By Stacie Bosley
Elm Staff Writer

For most students, spring-time means enjoying the sunshine on the campus green in the name of stress relief. For the members of Pi Lambda Theta, the Education Honor Society here at Washington College, spring-time means community. Spring is the society’s busiest season, and they plan on making this spring’s events bigger and better than ever. From an Egg Hunt to El Dia de Futbol, PLT has got a lot on its plate.

The first thing will be the induction of new members – applications were due last Friday. To apply, students must have a minimum GPA of 3.5 and have completed at least three semesters of higher education classes. However, they do not have to be future teachers or members of the education department. They must simply have an interest in “education, training, and schooling endeavors (not just K-12),” according to the society’s page on the school website. After they are inducted, new members will have the opportunity to help out in the planning and hosting of the up-coming events.

Two of the largest events are coming up in April and are based on the idea of creating relations between the College and families in the community. The first, an egg hunt, will be held on April 7 on the campus green, and is one of PLT annual events. Apart from a traditional hunt for brightly-colored, candy-filled eggs, there will be face painting, snacks, and many other games for the children and their families.

Members try to promote the activities in the partner schools the education department works with, including Garnett and Rock Hall elementary schools in Kent County, and Sudlersville and Churchill elementary schools in Queen Anne’s County. According to PLT President Senior Sarah Douglass, “Each year the Egg Hunt is a little different, as we learn from what worked well from years past. Every year it also gets a little bigger, as kids who attended last year’s come back and bring their friends.”

Families don’t have to register for the event; they can just come as they are, ready for a good time in the sunshine.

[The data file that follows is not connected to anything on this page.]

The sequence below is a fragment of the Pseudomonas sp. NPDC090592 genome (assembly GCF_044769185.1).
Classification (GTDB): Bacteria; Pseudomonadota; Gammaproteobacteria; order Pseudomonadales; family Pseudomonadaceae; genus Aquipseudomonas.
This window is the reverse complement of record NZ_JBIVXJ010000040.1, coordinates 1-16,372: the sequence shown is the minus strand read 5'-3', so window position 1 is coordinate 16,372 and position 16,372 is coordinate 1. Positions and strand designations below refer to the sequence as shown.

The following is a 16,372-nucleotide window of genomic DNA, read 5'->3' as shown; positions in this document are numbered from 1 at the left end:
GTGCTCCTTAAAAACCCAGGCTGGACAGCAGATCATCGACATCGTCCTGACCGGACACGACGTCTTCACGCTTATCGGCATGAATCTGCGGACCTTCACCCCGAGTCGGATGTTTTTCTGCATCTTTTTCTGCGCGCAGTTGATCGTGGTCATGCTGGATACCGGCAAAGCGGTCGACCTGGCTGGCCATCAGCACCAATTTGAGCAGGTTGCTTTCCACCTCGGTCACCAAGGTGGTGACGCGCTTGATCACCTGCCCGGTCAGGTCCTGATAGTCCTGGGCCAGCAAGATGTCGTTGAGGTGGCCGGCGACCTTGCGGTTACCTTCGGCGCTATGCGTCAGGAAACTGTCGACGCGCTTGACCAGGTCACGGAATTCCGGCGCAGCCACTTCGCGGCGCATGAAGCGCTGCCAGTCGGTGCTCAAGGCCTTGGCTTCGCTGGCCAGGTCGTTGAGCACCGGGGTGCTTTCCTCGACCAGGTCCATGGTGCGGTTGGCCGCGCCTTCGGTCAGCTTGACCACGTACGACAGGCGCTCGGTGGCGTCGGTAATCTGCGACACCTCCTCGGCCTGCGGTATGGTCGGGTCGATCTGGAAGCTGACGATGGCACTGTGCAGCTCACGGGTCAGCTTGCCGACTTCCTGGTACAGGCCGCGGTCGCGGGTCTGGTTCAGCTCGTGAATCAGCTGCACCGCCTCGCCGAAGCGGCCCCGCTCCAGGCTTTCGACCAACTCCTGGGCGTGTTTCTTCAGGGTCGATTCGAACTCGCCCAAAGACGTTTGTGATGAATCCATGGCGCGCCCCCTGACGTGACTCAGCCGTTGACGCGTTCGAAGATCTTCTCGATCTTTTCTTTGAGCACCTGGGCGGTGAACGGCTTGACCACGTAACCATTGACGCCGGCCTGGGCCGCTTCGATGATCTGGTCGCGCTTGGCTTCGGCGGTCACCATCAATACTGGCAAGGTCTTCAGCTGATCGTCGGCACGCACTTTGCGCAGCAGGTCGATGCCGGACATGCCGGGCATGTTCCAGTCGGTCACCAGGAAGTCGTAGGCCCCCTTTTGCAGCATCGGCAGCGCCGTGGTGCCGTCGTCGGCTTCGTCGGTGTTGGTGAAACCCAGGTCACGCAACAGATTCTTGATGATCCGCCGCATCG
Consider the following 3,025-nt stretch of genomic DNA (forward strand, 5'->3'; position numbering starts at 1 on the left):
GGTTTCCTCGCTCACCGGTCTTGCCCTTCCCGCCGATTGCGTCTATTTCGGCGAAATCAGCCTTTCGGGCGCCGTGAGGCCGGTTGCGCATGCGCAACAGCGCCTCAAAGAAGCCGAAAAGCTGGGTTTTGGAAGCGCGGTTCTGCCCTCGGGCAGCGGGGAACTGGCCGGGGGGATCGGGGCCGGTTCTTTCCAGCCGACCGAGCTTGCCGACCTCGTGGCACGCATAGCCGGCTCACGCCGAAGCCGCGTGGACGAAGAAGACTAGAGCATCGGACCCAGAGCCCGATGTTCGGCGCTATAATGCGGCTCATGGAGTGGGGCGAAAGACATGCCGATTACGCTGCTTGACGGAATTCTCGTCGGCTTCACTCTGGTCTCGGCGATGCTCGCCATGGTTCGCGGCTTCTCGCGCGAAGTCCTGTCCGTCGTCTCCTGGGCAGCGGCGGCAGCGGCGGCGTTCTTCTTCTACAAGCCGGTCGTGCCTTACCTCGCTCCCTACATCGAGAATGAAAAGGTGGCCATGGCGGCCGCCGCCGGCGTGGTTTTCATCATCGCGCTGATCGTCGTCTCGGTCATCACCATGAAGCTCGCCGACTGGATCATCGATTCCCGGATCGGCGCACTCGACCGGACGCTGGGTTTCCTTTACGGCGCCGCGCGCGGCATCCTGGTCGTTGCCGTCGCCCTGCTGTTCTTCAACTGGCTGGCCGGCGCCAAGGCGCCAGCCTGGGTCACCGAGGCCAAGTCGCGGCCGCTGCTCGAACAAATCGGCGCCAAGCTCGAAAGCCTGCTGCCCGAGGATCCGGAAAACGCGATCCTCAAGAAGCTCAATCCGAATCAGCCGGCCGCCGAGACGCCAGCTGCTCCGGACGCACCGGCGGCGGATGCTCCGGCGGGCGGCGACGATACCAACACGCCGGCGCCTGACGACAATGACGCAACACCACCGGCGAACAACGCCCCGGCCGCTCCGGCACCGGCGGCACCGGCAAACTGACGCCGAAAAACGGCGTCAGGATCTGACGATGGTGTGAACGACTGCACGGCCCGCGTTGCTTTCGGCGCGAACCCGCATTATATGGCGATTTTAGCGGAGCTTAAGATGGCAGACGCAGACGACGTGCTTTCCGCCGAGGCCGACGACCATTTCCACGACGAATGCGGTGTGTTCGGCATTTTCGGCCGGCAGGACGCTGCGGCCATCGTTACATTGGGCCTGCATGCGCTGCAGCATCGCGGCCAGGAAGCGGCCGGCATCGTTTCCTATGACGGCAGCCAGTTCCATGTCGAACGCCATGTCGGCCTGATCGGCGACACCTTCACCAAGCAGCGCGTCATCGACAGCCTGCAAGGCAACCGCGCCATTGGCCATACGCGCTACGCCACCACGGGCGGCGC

Later in April, PLT will be focusing on playing a bigger role in El Dia de Futbol, another annual event held on campus. El Dia de Futbol is a day-long event that brings members of the Hispanic community and their families here to campus for a slew of sports- and literacy- based activities, both in Spanish and English. Pi Lambda Theta is working with the Spanish Club, Service Council, and Sigma Delta Pi, and the Spanish Honor Society. Douglass said, “Everyone’s throwing everything they have into the pot to make this the biggest and best one yet.”

The purpose of the event is to build a bridge between the college and Hispanic communities, which Douglass claims goes largely unnoticed. Activities include soccer drills, read-alouds, informal scrimmages, and other friendly games focused on creating bonds between all the participants. The community aspect of this is highlighted by the fact that so many on-campus groups are coming together and collaborating to pull off this huge project.

Next week the groups will be holding a fundraiser in order to buy supplies and hopefully some fun take-aways for the community members. Members of Pi Lambda Theta and the other clubs will be coming around to the dorms, offering homemade cookies in exchange for donations, so keep that spare change jar handy – you might find that helping the community can be pretty sweet.

Pi Lambda Theta also has a hand in uniting the College and the community professionally. This spring they will hold their annual Panel of Experts for Pi Lambda Theta members and anyone interested in pursuing education professionally. This year, the society is interested in getting more local teachers to participate. Past experts have included special education teachers, education professors, and a member of the State Board of Education. The Panel of Experts reflects the society’s commitment to professional development and career training.

Overall, though, it all comes back to community. Pi Lambda Theta is really prioritizing making their presence felt by benefiting the College and local communities. When asked about the upcoming semester overall, Douglass replied “I think it’s going to be a lot of fun. It’s all about providing these kids with experiences and fun opportunities they wouldn’t otherwise get if campus didn’t reach out.”

The Elm

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